>

> ~Luna

>

> On 6 Jan 2018 02:43, "Melinda Green melinda@superliminal.com [4D_Cubing]"

> <4D_Cubing@yahoogroups.com <4D_Cubing@yahoogroups..com>> wrote:

>

>>

>>

>> #6 is equivalent to three simple 180 degree twists like I demonstrated

>> here <https://www.youtube.com/watch?v=_D4m1Kit3TI&t=1m58s>.

>> -Melinda

>>

>> On 1/5/2018 6:35 PM, Luna Peña scarecrowfish@gmail.com [4D_Cubing] wrote:

>>

>> I see 5 as the equivalent of doing R L on a 2^3, which is obviously just

>> two twists. However, it is not as obvious to me how 6 is simple twists.

>> Perhaps when I get my puzzle and see exactly what it does to the puzzle,

>> I’ll change my mind, but I would only class moves that are simple on both

>> the physical and virtual puzzle as primitive.

>>

>> ~Luna

>>

>> On 6 Jan 2018 02:32, "Melinda Green melinda@superliminal.com

>> [4D_Cubing]" <4D_Cubing@yahoogroups.com <4D_Cubing@yahoogroups..com>>

>> wrote:

>>

>>

>>

>> That’s very helpful, Luna, but I’m curious: Why do you see #5 as

>> primitive but not #6? Seems to me like it should be both or neither.

>> -Melinda

>>

>>

>> On 1/5/2018 6:07 PM, Luna Peña scarecrowfish@gmail.com [4D_Cubing] wrote:

>>

>> OK. Given that, I’d say that:

>>

>> 1-5 are primitive.

>>

>> 7-8 are canonical.

>>

>> (The rest of ROIL (as in, other twists of the centre 2x2x2 and the

>> restacked IO twists) may be canonical or may require labeling. I am

>> unsure.)

>>

>> 6&9(&10?) only with clear labeling (ie. counted as a separate kind of

>> solve, like macro vs non-macro in MC4D). 11 could possibly be included at a

>> stretch.

>>

>> 12 is unacceptable.

>>

>> ~Luna

>>

>> On 6 Jan 2018 01:45, "Melinda Green melinda@superliminal.com

>> [4D_Cubing]" <4D_Cubing@yahoogroups.com <4D_Cubing@yahoogroups..com>>

>> wrote:

>>

>>

>>

>> Certainly.

>>

>> #4 is a twist of the central 2x2x2 block about the long axis. It is a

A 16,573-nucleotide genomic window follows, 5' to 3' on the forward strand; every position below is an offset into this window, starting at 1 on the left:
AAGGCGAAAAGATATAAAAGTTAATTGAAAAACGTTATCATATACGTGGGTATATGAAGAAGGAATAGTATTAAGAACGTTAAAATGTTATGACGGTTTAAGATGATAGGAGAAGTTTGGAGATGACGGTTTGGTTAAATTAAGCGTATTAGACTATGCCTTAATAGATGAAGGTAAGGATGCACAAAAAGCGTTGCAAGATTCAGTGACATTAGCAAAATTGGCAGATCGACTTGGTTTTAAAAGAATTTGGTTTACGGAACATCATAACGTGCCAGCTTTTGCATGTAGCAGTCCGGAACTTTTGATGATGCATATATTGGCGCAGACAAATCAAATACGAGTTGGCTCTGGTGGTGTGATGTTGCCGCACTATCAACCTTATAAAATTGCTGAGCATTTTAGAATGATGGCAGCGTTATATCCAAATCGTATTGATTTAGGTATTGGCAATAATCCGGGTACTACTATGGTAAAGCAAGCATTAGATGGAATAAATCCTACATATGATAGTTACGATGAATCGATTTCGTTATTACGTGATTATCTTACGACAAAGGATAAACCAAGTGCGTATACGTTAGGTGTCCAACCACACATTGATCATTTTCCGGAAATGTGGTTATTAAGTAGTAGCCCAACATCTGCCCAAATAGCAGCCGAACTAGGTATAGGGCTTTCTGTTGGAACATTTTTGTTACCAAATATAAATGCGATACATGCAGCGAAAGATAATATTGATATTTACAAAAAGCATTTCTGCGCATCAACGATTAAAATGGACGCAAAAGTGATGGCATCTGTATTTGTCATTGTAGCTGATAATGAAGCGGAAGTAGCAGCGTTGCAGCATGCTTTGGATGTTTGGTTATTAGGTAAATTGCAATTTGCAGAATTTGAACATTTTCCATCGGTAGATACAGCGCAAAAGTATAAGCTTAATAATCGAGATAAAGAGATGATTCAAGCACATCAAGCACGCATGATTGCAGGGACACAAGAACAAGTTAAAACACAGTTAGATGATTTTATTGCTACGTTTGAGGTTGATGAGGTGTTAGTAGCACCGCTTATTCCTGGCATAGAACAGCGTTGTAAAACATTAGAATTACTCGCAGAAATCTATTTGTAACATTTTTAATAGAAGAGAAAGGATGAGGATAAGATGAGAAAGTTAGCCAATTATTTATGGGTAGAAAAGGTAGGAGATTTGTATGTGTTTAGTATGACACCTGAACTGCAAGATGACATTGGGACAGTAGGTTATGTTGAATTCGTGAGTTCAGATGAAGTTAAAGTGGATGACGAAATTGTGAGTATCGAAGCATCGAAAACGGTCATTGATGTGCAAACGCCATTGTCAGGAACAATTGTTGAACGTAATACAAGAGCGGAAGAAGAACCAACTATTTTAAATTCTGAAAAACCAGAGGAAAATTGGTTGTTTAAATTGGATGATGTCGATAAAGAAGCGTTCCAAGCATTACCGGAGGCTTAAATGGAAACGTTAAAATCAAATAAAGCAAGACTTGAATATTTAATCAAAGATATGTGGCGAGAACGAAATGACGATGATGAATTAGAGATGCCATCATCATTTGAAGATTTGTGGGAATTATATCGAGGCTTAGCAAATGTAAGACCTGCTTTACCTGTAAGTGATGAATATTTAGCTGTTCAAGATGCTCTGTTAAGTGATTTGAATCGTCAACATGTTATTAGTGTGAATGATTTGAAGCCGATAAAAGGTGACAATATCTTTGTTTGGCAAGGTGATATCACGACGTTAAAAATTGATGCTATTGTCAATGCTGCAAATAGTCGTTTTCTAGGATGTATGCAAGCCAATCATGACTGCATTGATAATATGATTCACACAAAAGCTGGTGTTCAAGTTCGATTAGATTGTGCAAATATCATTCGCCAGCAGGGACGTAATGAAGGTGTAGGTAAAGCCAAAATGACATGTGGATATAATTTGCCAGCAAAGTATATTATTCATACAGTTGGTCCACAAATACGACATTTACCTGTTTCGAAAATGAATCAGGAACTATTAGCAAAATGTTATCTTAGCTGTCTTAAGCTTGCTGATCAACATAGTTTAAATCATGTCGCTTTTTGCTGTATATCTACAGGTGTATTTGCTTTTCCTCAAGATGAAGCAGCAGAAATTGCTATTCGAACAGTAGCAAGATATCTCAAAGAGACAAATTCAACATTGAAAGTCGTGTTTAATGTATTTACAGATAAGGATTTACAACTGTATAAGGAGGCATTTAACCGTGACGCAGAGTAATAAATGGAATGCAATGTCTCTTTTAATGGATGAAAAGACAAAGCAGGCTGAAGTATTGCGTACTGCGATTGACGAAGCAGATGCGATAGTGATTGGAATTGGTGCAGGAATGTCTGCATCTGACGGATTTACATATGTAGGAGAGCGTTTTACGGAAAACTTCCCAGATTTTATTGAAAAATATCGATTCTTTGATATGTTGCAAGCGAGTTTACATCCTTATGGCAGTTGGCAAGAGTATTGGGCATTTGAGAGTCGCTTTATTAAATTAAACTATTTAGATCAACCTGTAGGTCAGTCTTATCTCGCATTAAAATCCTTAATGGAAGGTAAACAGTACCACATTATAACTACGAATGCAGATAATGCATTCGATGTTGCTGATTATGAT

>> twist of the face joining the two halves of the puzzle. It is equivalent to

>> twisting both end caps the opposite direction.

>>

>> #5 is the first "compound move" that I talk about in the video here

>> <https://www.youtube…com/watch?v=_D4m1Kit3TI&t=1m39s> as a natural

>> consequence of combining simple rotations with 90 degree twists.

>>

>> #7 is the fancy 4D change of projection described in the first link in

>> the description here <https://www.youtube.com/watch?v=d2Fh_1m0UVY>.

>>

>> -Melinda

>>

>>

>> On 1/5/2018 9:54 AM, Luna Peña scarecrowfish@gmail.com [4D_Cubing] wrote:

>>

>> Can I get clearer definitions of 4, 5 and 7?

>>

>> ~Luna

>>

>> On 4 Jan 2018 23:28, "Melinda Green melinda@superliminal.com

>> [4D_Cubing]" <4D_Cubing@yahoogroups.com> wrote:

>>

>>>

>>>

>>> First off, please check out Zander Bolgar’s lovely solution video

>>> <https://www.youtube..com/watch?v=fYxn4wPe2ZE> that he invited me to

>>> share. It’s very cool to see someone developing something like finger

>>> tricks and blasting through a solution. It’s very much like Bob’s

>>> <https://groups.yahoo.com/neo/groups/4D_Cubing/conversations/topics/3803>

>>> and Joel’s

>>> <https://groups.yahoo.com/neo/groups/4D_Cubing/conversations/messages/3904>

>>> solutions as well as Marc’s

>>> <https://www.youtube.com/watch?v=pKHU5sFaGvY> approach.

>>>

>>> This makes for a great launching point for questions about which moves

>>> should be included in a canonical set. Of course any move that results in a

>>> reachable state can be justified in a solution, but there’s such a spectrum

>>> from "obviously fine" to "obviously not". Now that we’ve gotten some

>>> experience with this puzzle and the practicalities of solving it, I feel

>>> it’s time to see if we can find some sort of natural canonical set, so I’d

>>> love to hear your thoughts.

>>>

>>> Here is the list of moves I know about, loosely ordered as described

>>> above:

>>>

>>> 1. Simple rotations

>>> 2. 90 degree twists of outer face

>>> 3. 180 degree twists of side face

>>> 4. Center face axial twist

>>> 5. Arbitrary half-puzzle juxtapositions

>>> 6. Clamshell move

>>> 7. Whole-puzzle reorientations

>>> 8. 90 degree twist of side face (each 2x2x1 square rotate in

>>> opposite directions)

>>> 9. Single end cap twist (with parity restrictions?) [fine for

>>> scrambling]

>>> 10. Restacking moves [fine for scrambling]

>>> 11. Single piece flip

>>> 12. Reassemble entire puzzle

>>>

>>> I suspect the trickiest part has to do with #9 which is the one I would

>>> most like to nail down.

>>>

>>> I intend to create a follow-up video to talk about all of these and any

>>> others you can think of. The way you can help is to offer additions and

>>> corrections to the above list, and especially in suggesting ways to reorder

>>> it. Then please suggest where you’d draw three lines:

>>>

>>> - Everything above is primitive (Or "basic" or "elementary" as Joel

>>> calls them)

>>> - Everything above is canonical. IE always acceptable in solutions

>>> - Nothing below is acceptable in solutions.

>>>

>>> Thanks all!

>>> -Melinda

>>>

>>

>>

>>

>>

>>

>>

>

>

>